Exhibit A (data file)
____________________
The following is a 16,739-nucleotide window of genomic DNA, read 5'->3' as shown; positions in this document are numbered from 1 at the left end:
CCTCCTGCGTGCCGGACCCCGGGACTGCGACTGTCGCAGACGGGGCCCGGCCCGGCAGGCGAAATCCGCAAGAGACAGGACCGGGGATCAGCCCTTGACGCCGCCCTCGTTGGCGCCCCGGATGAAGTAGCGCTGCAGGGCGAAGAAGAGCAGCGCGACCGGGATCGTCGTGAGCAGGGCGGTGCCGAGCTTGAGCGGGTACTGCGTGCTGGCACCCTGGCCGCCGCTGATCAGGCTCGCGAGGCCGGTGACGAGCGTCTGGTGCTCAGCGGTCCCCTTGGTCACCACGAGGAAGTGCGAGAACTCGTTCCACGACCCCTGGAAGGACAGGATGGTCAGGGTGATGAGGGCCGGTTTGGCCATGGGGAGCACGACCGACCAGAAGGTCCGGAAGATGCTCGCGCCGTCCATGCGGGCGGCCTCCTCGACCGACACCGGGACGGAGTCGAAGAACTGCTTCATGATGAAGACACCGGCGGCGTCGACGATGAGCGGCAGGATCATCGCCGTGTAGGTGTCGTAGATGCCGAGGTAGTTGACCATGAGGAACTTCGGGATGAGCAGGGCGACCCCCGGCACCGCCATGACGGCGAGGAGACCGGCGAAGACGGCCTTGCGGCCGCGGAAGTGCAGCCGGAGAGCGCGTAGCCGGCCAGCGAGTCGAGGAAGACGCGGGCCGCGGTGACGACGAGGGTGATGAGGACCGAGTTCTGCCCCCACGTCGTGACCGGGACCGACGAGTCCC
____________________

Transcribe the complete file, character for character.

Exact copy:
The following is a 16,739-nucleotide window of genomic DNA, read 5'->3' as shown; positions in this document are numbered from 1 at the left end:
CCTCCTGCGTGCCGGACCCCGGGACTGCGACTGTCGCAGACGGGGCCCGGCCCGGCAGGCGAAATCCGCAAGAGACAGGACCGGGGATCAGCCCTTGACGCCGCCCTCGTTGGCGCCCCGGATGAAGTAGCGCTGCAGGGCGAAGAAGAGCAGCGCGACCGGGATCGTCGTGAGCAGGGCGGTGCCGAGCTTGAGCGGGTACTGCGTGCTGGCACCCTGGCCGCCGCTGATCAGGCTCGCGAGGCCGGTGACGAGCGTCTGGTGCTCAGCGGTCCCCTTGGTCACCACGAGGAAGTGCGAGAACTCGTTCCACGACCCCTGGAAGGACAGGATGGTCAGGGTGATGAGGGCCGGTTTGGCCATGGGGAGCACGACCGACCAGAAGGTCCGGAAGATGCTCGCGCCGTCCATGCGGGCGGCCTCCTCGACCGACACCGGGACGGAGTCGAAGAACTGCTTCATGATGAAGACACCGGCGGCGTCGACGATGAGCGGCAGGATCATCGCCGTGTAGGTGTCGTAGATGCCGAGGTAGTTGACCATGAGGAACTTCGGGATGAGCAGGGCGACCCCCGGCACCGCCATGACGGCGAGGAGACCGGCGAAGACGGCCTTGCGGCCGCGGAAGTGCAGCCGGAGAGCGCGTAGCCGGCCAGCGAGTCGAGGAAGACGCGGGCCGCGGTGACGACGAGGGTGATGAGGACCGAGTTCTGCCCCCACGTCGTGACCGGGACCGACGAGTCCC